Clcr 20-39 mL/minute: Administer 125 mg every 24 hours

Clcr<20 mL/minute: Administer 125 mg every 48 hours

Suppression of recurrent genital herpes:


40 mL/minute: Administer 250 mg every 12 hours

Clcr 20-39 mL/minute: Administer 125 mg every 12 hours

Clcr<20 mL/minute: Administer 125 mg every 24 hours

Recurrent orolabial or genital herpes in HIV-infected patients:


40 mL/minute: Administer 500 mg every 12 hours

Clcr 20-39 mL/minute: Administer 500 mg every 24 hours

Clcr<20 mL/minute: Administer 250 mg every 24 hours

Monitoring Parameters

Periodic CBC during long-term therapy

Dietary Considerations

May be taken with food or on an empty stomach.

Patient Education

Inform prescriber of all prescriptions, OTC medications, or herbal products you are taking, and any allergies you have. Take for prescribed length of time, even if condition improves. Do not discontinue without consulting prescriber. This is not a cure for genital herpes. May cause mild GI disturbances (eg, nausea, vomiting, constipation, diarrhea), fatigue, headache, or muscle aches and pains. If these are severe, contact prescriber. Breast-feeding precaution:   Do not breast-feed.

Additional Information

Most effective if therapy is initiated within 72 hours of initial lesion.

Dental Health: Effects on Dental Treatment

No significant effects or complications reported

Dental Health: Vasoconstrictor/Local Anesthetic Precautions

No information available to require special precautions

Mental Health: Effects on Mental Status

May cause sedation

Mental Health: Effects on Psychiatric Treatment

None reported

Oncology: Emetic Potential

Low (10% to 30%)

Dosage Forms

Tablet: 125 mg, 250 mg, 500 mg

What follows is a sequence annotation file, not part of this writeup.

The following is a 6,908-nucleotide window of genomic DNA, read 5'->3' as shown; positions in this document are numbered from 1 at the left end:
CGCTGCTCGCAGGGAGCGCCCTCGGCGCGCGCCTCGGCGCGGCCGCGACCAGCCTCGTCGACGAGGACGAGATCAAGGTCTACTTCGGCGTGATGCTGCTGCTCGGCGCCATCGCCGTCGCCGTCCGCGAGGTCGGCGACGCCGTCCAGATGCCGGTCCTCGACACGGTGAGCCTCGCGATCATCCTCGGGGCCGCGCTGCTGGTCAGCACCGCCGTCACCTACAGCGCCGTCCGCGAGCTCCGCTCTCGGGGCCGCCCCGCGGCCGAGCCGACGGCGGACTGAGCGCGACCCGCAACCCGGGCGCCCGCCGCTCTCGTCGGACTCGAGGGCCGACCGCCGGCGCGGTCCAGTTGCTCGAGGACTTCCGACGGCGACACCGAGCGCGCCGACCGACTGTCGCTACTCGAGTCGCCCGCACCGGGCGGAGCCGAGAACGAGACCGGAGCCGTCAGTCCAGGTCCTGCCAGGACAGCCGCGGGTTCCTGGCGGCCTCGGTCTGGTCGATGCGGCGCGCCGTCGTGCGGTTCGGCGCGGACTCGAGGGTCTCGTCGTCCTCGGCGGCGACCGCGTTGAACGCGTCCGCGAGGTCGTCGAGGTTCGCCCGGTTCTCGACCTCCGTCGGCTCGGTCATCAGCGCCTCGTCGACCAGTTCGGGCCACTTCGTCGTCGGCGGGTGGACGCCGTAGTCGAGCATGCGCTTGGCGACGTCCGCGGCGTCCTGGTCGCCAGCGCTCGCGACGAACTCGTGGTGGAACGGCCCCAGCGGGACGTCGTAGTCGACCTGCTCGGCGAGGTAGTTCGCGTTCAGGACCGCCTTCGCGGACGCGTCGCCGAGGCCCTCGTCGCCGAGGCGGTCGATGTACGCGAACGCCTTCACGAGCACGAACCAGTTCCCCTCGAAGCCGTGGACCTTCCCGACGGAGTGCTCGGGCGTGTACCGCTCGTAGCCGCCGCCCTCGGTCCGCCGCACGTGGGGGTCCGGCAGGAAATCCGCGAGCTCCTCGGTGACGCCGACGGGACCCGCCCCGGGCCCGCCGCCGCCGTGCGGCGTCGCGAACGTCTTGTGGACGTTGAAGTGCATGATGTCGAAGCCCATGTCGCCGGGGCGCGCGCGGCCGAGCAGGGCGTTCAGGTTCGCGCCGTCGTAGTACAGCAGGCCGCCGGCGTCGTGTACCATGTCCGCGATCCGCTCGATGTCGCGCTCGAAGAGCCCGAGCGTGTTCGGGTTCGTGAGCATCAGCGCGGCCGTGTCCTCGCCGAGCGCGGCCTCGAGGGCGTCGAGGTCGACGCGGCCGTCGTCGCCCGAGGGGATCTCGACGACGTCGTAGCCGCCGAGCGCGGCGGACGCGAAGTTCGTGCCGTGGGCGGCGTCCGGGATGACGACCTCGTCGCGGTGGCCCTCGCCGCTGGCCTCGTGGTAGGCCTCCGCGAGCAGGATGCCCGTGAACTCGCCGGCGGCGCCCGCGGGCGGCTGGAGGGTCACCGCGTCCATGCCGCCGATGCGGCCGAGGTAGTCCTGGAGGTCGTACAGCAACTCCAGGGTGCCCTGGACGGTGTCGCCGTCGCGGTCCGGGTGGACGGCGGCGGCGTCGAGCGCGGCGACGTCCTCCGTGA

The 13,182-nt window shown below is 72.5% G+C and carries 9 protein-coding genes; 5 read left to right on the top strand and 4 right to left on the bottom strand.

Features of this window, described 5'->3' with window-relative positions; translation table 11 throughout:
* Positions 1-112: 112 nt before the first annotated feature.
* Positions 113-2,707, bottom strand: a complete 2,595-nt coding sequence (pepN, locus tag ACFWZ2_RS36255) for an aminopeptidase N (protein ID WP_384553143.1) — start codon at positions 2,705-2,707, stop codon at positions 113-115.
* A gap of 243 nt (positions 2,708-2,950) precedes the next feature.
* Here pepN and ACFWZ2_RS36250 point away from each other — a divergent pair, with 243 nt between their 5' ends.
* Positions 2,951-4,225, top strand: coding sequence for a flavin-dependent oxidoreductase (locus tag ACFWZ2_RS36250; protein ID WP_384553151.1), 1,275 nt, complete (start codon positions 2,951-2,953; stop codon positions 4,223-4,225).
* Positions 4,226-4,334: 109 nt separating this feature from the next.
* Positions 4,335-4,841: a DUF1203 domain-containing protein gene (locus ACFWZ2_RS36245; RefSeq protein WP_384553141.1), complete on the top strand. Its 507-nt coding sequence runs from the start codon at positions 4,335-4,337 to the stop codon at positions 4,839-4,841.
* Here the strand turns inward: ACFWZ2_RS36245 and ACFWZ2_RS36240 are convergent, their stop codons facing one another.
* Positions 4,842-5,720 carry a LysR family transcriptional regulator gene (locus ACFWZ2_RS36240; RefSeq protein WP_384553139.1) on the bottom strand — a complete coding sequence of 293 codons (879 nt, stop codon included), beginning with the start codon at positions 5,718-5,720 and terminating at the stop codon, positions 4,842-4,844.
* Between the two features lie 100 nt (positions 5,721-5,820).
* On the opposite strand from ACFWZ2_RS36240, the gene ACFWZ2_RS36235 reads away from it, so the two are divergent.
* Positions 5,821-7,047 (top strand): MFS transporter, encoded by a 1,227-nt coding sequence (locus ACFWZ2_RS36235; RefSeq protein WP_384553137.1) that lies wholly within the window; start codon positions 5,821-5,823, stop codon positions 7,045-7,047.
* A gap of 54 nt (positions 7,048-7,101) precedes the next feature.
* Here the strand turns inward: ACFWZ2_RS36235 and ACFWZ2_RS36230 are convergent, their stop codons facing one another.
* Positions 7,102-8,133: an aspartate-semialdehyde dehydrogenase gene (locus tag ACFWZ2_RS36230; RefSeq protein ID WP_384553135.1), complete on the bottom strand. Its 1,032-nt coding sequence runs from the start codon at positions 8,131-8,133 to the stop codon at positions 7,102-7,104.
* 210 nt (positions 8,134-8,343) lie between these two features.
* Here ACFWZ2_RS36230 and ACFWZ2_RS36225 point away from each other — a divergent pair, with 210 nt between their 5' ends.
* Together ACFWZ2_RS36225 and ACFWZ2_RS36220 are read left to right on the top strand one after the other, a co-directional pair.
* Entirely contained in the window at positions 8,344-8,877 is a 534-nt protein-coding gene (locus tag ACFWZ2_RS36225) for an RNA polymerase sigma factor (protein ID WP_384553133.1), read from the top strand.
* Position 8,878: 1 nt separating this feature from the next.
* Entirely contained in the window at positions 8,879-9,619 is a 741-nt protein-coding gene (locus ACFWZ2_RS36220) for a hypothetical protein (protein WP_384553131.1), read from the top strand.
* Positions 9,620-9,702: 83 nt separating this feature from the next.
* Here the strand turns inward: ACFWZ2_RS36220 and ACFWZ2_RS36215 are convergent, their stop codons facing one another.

Alrabiah FA and Sacks SL, "New Antiherpesvirus Agents. Their Targets and Therapeutic Potential,"Drugs, 1996, 52(1):17-32.

Boike SC, Pue MA, and Freed MI, "Pharmacokinetics of Famciclovir in Subjects With Varying Degrees of Renal Impairment,"Clin Pharmacol Ther, 1994, 55(4):418-26.

Boyd MR, Safrin S, and Kern ER, "Penciclovir: A Review of Its Spectrum of Activity, Selectivity, and Cross Resistance Pattern,"Antiviral Chem Chemother, 1993, 4:3-11.

Daniels S and Schentag JJ, "Drug Interaction Studies and Safety of Famciclovir in Healthy Volunteers: A Review."Antiviral Chem Chemother, 1993, 4:57-64.

De Clercq E, "Antivirals for the Treatment of Herpesvirus Infections,"J Antimicrob Chemother, 1993, 32(Suppl A):121-32.

Gill KS and Wood MJ, "The Clinical Pharmacokinetics of Famciclovir,"Clin Pharmacokinet, 1996, 31(1):1-8.

Goffin E, Horsmans Y, Pirson Y, et al, "Acute Necrotico-Hemorrhagic Pancreatitis After Famciclovir Prescription,"Transplantation, 1995, 59(8):1218-9.

Hodge RA, "Famciclovir and Penciclovir: The Mode of Action of Famciclovir Including Its Conversion to Penciclovir,"Antiviral Chem Chemother, 1993, 4:67-84.

Luber AD and Flaherty JF Jr, "Famciclovir for Treatment of Herpesvirus Infections,"Ann Pharmacother, 1996, 30(9):978-85.

Perry CM and Wagstaff AJ, "Famciclovir. A Review of Its Pharmacological Properties and Therapeutic Efficacy in Herpesvirus Infections,"Drugs, 1995, 50(2):396-415.

Pue MA and Benet LZ, "Pharmacokinetics of Famciclovir in Man,"Antiviral Chem Chemother, 1993, 4(Suppl 1):47-55.

Sacks SL, "Genital Herpes Simplex Virus and Its Treatment Focus on Famciclovir,"Semin Dermatol, 1996, 15(2 Suppl 1):32-6.

Tyring SK, Barbarash RA, Nahlik JE, et al, "Famciclovir for the Treatment of Acute Herpes Zoster: Effects on Acute Disease and Postherpetic Neuralgia,"Ann Intern Med, 1995, 123(2):89-96.

Tyring SK, "Efficacy of Famciclovir in the Treatment of Herpes Zoster,"Semin Dermatol, 1996, 15(2 Suppl 1):27-31.

International Brand Names

Ancivin® (ES); Bencavir® (LU); Famciclovir Padro® (ES); Famciclovir Visfarm® (ES); Famtrex® (IN); Famvir® (AT, AU, BE, CA, CH, DE, DK, EC, ES, FI, GB, HR, HU, IE, IL, IT, KW, LU, NL, NO, PL, RO, RU, SE, SG, TH, TR, ZA); Oravir® (FR); Pentavir® (AR); Penvir® (BR); Vectavir® (LU)